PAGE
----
There were many doubters, not to mention unbelievers. J. S. Dennis was described as crazy and his scheme as absurd. Yet he announced confidently that he believed the day would come when the irrigated section east of Calgary would be the most intensely cultivated and populated part of all Western Canada. Only time will tell whether this bold prophecy will be fulfilled, though the indications are that it is quite likely to be. If it is not, it will not be because its promoter has not thrown into it, his very best effort.
From being simply superintendent of irrigation, in charge of the Bow River proleet, Mr. Dennis rose first to be assistant to the second vice-president, with control of all the company’s irrigation interests, and then assistant to the president and head of the new department of natural resources, having supervision of all the timber, mineral and power resources of the company.
It was largely as a result of dissatisfaction created among settlers who had purchased C.P.R. irrigated lands through speculators and had found them not up to specifications, that it was decided to cut free entirely from middlemen. In future there would be direct responsibility on the part of the company. This drastic change, for which Mr. Dennis stood sponsor, has been eminently successful. Settlers now buy direct and have the benefit of assistance in loans, stock, accommodation and agricultural advice. There is no longer the same volume of complaint, except from certain districts settled before this policy was adopted, where agitators continue to harp on the old story.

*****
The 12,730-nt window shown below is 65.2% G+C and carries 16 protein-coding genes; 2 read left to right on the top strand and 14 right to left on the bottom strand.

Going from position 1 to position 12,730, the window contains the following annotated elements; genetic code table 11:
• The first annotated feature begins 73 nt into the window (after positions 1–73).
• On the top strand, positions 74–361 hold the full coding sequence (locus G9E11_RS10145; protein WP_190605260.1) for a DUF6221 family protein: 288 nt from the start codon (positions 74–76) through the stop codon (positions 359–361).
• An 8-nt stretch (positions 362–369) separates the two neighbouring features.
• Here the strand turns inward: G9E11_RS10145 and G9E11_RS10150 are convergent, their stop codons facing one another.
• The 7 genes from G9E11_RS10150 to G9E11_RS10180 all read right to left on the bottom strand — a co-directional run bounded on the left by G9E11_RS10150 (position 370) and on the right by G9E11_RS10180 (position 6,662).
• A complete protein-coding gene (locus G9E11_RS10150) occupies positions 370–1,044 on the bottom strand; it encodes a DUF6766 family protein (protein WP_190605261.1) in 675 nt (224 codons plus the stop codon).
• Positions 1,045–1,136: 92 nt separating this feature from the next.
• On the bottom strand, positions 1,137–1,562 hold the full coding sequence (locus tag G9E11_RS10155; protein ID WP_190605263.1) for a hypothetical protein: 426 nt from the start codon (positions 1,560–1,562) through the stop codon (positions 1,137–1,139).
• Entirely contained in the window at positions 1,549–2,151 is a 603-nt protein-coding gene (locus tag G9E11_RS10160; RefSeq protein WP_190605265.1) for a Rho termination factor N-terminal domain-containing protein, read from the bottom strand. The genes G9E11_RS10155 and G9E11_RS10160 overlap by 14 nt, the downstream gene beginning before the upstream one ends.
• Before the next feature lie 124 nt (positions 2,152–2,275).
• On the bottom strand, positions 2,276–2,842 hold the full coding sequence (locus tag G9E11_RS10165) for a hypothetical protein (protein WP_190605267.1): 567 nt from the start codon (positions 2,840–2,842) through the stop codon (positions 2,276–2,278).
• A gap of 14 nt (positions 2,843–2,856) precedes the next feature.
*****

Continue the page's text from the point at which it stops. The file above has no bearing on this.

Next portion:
Every credit must be extended to the Calgary vice-president for having evolved those colonization schemes, associated with the irrigation projects, which are peopling the land with thousands of excellent settlers. He is personally responsible for them. He has sat up nights and thought them out. Last year, they resulted in the establishment in Western Canada of 590 families, each of which was placed on 220 acres of land. Assuming a family to consist on an average of four persons, there is over twenty-three hundred souls added to the population of the Dominion and started on the highway to success within a twelve-month. And the best of it is, they have gone on the land and have become producers.